Saturday, December 20, 2014

State of the lab, year 2 – reaching steady state

CC BY ,Jason Paul Smith
At the end of last year I wrote up a short description of what it was like to start a group at the EMBL-EBI. I though it would be interesting to try to make it an yearly event so here is the second installment. It is always scary how fast a year passes by and it is interesting to note how my perspective of managing a research group is changing.

During this year we said our first goodbyes as Vicky Kostiou (linkedin) finished her internship. We also welcomed several new members including Rahuman Sheriff (postodoc, linkedin) Haruna Imamura (postdoc, pubmed), Marta Strumillo (intern, linkedin) and Juan A Cordero Varela (master student, linkedin). Sheriff is working on a collaboration with Silvia Santos' group at the MRC-CSC in London to study cell-cycle regulation. Haruna came initially on a 1 postdoc fellowship in collaboration with Yasushi Ishihama's lab (Kyoto University, Japan) and she has recently been awarded an EIPOD postdoc fellowship to study post-translational regulation of Salmonella in collaboration with Nassos Typas and Jeroen Krijgsveld at the EMBL-Heidelberg. Marta is studying the functional role of PTMs in the context of protein structural information and Juan is participating in a project lead by Marco Galardini (postdoc, @mgalactus, webpage) to model and predict bacterial phenotypes from sequence. These new members join the group of people that I already mentioned last year: David Ochoa (postdoc, @d0choa, webpage), Romain Studer (postdoc, @RomainStuderblog), Brandon Invergo (postdoc, webpage) and Omar Wagih (PhD student, @omarwagih).

Shaking off that postdoc feeling

In the first year my concerns were dominated by the stress of facing an empty room that I needed to fill. It was a mistake to take 6 months to find the first person since I felt like I was wasting time. This year I had to come to terms with the fact that I no longer have time to do my own research projects. After over 10 years of measuring my own productivity by the progress in my research projects it is strange to try to let it go. I am certainly doing work that I enjoy. The progress in the group has been fantastic this year but it took me time to accept that the management activities I am doing is something I should count internally as productive work.

Reaching steady-state

Any new group, specially one that starts in a place like EMBL with very generous core funding, will grow to occupy a space in research. Any movement from this position will then only happen with a slower turnover of projects and people. That seems to be one of the trade-offs from managing a research as group versus an individual. Changing directions for a whole group has to be slower than for an individual. However, as as group it is still possible to explore opportunities while maintaining a common theme of research underway. This year I think we have reached this steady-state. Although we got significant new funding starting next year I don't expect the group to grow much larger. I am curios to see how the research theme of the group will change with time.

The bad and the good of 2014

So I will start off by summarizing some of the aspects I wish had been different this year. Above all I had hoped to publish the first article(s) from the group in 2014. I am happy with the progress of the projects so far (see below) but I am still amazed on how long it takes to get a group up-and-running. Most of the group joined towards the end of last year so it has not been that much time objectively. The second aspect I think we could have done better was to communicate more online on what we have been up to. This has been one of the years with fewest blog posts since I started blogging about 11 years ago. We should do better than this, both because we are publicly funded and because the people (and projects) in the group deserve better exposure. So I will try to change this next year.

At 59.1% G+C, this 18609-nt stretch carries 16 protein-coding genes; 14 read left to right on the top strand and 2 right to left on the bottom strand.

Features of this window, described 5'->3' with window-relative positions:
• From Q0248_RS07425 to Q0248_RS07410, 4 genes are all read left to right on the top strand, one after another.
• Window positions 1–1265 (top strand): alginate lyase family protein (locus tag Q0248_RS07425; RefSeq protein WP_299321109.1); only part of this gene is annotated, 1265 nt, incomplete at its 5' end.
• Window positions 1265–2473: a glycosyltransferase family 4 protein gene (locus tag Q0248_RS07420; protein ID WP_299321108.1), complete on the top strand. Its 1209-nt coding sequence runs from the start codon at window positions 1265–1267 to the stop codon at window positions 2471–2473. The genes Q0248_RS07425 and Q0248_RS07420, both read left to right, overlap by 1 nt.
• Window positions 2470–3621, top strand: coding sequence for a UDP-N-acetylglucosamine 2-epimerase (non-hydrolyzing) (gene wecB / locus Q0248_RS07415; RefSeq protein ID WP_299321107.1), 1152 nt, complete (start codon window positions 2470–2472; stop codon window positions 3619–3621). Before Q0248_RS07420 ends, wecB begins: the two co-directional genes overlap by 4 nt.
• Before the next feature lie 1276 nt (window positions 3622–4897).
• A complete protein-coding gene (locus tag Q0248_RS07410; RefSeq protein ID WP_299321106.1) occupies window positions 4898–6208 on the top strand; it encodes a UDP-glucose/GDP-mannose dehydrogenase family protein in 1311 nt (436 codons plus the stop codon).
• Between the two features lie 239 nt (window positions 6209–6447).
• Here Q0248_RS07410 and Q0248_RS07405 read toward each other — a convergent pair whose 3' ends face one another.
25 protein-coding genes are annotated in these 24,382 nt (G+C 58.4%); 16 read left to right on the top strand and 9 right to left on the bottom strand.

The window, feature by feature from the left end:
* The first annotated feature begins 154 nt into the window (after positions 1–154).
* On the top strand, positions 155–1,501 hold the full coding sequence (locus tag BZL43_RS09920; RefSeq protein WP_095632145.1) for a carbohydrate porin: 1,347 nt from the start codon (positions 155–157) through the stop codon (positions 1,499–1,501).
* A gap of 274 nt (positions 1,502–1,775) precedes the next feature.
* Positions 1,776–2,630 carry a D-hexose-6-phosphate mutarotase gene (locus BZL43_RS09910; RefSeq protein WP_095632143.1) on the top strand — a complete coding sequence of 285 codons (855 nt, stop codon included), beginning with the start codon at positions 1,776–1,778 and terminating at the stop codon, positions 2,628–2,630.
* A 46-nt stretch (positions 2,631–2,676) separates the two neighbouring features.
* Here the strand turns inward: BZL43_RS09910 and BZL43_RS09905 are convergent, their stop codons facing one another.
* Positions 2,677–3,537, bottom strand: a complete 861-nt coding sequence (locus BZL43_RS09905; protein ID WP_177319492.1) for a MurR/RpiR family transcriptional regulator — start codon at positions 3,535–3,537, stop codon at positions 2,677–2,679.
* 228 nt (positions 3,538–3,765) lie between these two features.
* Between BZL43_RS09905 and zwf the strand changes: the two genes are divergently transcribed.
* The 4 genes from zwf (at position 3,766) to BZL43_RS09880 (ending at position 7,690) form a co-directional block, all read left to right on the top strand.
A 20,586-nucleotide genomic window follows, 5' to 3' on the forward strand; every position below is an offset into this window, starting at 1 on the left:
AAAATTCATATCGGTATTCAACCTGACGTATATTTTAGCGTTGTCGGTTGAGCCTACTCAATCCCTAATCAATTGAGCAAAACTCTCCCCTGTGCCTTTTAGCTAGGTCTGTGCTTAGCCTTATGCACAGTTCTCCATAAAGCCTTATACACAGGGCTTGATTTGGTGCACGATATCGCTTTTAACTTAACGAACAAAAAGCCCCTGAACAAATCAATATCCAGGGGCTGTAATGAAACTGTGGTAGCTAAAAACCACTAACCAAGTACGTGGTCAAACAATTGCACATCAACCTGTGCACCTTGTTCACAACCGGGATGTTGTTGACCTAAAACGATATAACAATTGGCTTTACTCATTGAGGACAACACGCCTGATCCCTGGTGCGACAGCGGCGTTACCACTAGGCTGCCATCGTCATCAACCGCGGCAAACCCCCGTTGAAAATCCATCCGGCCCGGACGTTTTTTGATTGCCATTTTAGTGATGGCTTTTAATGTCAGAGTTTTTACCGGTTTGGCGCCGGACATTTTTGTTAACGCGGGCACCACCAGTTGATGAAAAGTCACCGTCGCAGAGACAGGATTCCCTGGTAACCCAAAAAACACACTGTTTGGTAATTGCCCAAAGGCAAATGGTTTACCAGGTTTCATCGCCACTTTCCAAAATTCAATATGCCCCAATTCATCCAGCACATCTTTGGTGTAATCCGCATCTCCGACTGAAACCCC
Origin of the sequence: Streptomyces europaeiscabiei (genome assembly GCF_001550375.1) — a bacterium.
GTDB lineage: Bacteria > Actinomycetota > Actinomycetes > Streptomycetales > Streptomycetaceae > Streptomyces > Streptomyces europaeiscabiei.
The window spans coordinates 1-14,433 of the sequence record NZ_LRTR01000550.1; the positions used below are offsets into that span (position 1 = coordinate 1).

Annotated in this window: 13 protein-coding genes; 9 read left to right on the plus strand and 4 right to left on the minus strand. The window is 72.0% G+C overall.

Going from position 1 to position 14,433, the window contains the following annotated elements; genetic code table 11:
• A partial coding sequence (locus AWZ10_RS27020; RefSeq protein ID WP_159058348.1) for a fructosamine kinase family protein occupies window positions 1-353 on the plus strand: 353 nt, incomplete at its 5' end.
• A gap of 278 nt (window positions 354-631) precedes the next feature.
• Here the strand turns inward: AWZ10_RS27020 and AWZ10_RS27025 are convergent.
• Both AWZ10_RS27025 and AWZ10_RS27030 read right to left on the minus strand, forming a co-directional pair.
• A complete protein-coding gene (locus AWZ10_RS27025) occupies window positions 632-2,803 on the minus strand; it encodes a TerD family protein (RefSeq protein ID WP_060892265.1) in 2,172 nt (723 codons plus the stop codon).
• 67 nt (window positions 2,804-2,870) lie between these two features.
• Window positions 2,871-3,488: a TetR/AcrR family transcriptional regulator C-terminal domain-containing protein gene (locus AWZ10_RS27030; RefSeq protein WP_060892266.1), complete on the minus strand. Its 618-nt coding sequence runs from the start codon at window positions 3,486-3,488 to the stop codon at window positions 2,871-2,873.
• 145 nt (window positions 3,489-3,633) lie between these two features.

On a more positive note this has been great a great scientific year for me and the group even if not very visible to the outside. The two last papers that started still at UCSF are finally under revision and should come out next year. One is about studying the function and evolution of X. laevis phosphosites (biorxiv) and the second about conditional genetic interactions in S. cerevisiae. We also have 3 projects that are getting close to being finished from Omar, David and Romain that I hope we will submit early next year. If possible we will put them up on biorxiv as well before submission. It is obviously a great privilege to see this work take shape and I hope some of you will also be excited about it when we make it public.

Regarding funding, I had mentioned already that Haruna got an EIPOD fellowship. In addition we got a 5 year ERC starting grant awarded. I am very excited about the starting grant since this will allow us to start doing yeast genetics work to complement the proteomics and genome analysis we have been doing. This will feed in and complement almost every project in the group so I really have to thank the committee for this opportunity. For this purpose we will be hiring 2 positions (postdoc and/or technician) early next year. Since the EBI does not have lab space, the work will be done at the Genome Biology unit in Heildeberg. This means I will be traveling (even) more to Heidelberg next year. Those hired to these positions will have the interact with the Typas lab that conduct similar genetics studies in bacterial species. If you know anyone looking for jobs with PhD and/or postdoc experience in yeast genetics please do let them know about these positions.